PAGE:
Without doubt, whisky has become the Jewish spirit of choice. It is astonishing how it has simply been adopted by Jews everywhere and it is a constant surprise how many whisky mavens there are within the Jewish community.
You would think Jews from Eastern Europe would be more partial to vodka and those from the Sephardim would prefer Arak, and this is true in Israel. Certainly the largest selling spirit here is vodka and Arak is the indigenous spirit most associated with our corner of the Eastern Mediterranean. However the cachet of whisky looms large, the fascination with the story, taste and complexity has overridden everything else.
What is the Jewish connection to whisky? Maybe, like Chinese food and sushi, with which American Jews are said to have a love affair, whisky has become another sort of ‘safe treyf’. Both Chinese food, sushi and whisky were considered exotic, sophisticated and almost un-Jewish! Lenny Bruce considered it another way: whereas whisky is Jewish and beer is goyish! I suppose the connection started because Jews were more comfortable drinking whisky compared to cognacs or brandies, which had to be certified as kosher because the base product was wine. The best whiskies could therefore be enjoyed without worrying about kashrut. What began as an aspirational status symbol, became the playing field for a raft of new connoisseurs.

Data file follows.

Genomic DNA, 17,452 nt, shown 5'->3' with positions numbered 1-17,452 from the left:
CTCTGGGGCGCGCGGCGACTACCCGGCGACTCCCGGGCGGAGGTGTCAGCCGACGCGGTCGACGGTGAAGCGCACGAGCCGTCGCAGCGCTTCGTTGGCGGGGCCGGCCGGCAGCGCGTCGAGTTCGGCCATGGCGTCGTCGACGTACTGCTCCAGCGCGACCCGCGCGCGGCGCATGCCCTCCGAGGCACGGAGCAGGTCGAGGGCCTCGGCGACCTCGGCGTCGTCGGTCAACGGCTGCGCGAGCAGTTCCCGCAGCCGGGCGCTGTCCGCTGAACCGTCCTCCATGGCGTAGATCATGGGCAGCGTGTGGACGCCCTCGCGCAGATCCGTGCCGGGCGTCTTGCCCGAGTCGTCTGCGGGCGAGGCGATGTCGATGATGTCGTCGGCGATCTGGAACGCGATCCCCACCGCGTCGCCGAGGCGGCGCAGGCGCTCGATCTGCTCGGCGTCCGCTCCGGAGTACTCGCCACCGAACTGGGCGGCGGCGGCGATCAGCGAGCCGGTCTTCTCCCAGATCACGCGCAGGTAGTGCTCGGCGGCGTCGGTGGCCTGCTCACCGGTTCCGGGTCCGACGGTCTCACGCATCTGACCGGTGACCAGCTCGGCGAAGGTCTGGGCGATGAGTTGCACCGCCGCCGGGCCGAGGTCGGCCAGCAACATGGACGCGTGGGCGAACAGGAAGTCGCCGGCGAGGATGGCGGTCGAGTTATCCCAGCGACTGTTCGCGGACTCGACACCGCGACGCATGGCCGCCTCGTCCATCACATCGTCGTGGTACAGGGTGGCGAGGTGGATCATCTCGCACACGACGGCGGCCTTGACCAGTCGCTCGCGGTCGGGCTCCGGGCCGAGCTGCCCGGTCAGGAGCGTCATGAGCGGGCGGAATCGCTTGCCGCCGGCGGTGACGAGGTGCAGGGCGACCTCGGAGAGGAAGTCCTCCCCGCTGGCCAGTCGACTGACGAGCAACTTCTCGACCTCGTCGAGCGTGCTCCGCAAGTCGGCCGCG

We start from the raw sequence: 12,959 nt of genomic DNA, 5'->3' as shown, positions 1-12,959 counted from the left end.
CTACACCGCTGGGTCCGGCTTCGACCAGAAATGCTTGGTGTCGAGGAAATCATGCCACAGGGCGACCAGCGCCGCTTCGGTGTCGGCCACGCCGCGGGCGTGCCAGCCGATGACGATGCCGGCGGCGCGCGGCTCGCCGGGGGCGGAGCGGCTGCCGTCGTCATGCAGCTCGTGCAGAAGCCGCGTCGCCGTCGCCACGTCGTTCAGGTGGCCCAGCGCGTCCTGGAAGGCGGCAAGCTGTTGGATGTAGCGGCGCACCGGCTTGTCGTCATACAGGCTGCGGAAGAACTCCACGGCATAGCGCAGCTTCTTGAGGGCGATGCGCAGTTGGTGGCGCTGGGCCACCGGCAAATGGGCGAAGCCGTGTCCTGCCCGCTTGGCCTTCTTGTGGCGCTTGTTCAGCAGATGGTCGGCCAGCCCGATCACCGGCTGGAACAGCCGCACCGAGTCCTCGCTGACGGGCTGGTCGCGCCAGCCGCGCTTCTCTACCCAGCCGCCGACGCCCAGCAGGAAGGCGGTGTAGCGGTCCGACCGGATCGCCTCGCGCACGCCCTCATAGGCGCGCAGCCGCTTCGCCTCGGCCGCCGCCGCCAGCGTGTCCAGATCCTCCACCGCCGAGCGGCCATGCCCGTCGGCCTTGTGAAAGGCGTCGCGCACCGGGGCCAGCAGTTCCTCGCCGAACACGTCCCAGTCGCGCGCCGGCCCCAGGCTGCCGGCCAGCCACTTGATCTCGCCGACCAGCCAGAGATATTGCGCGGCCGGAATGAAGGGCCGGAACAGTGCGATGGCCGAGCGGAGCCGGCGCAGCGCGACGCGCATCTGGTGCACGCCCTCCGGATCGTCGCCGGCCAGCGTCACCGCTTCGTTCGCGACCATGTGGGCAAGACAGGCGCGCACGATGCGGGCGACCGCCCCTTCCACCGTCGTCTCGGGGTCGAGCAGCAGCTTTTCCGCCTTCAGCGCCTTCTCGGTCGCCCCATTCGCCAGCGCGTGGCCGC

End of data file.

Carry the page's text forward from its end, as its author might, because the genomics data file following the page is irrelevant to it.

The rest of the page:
Historically in Eastern Europe, Jews were always associated with liquor. By late on in the 18th century, it was said that 15% of Jews living in towns and no less than 85% of Jews in the country, were engaged in the manufacture, distribution or sale of alcohol! It was one of the few industries that they were permitted to take part in and Jews were abstemious enough to be unaffected by the lures of their product.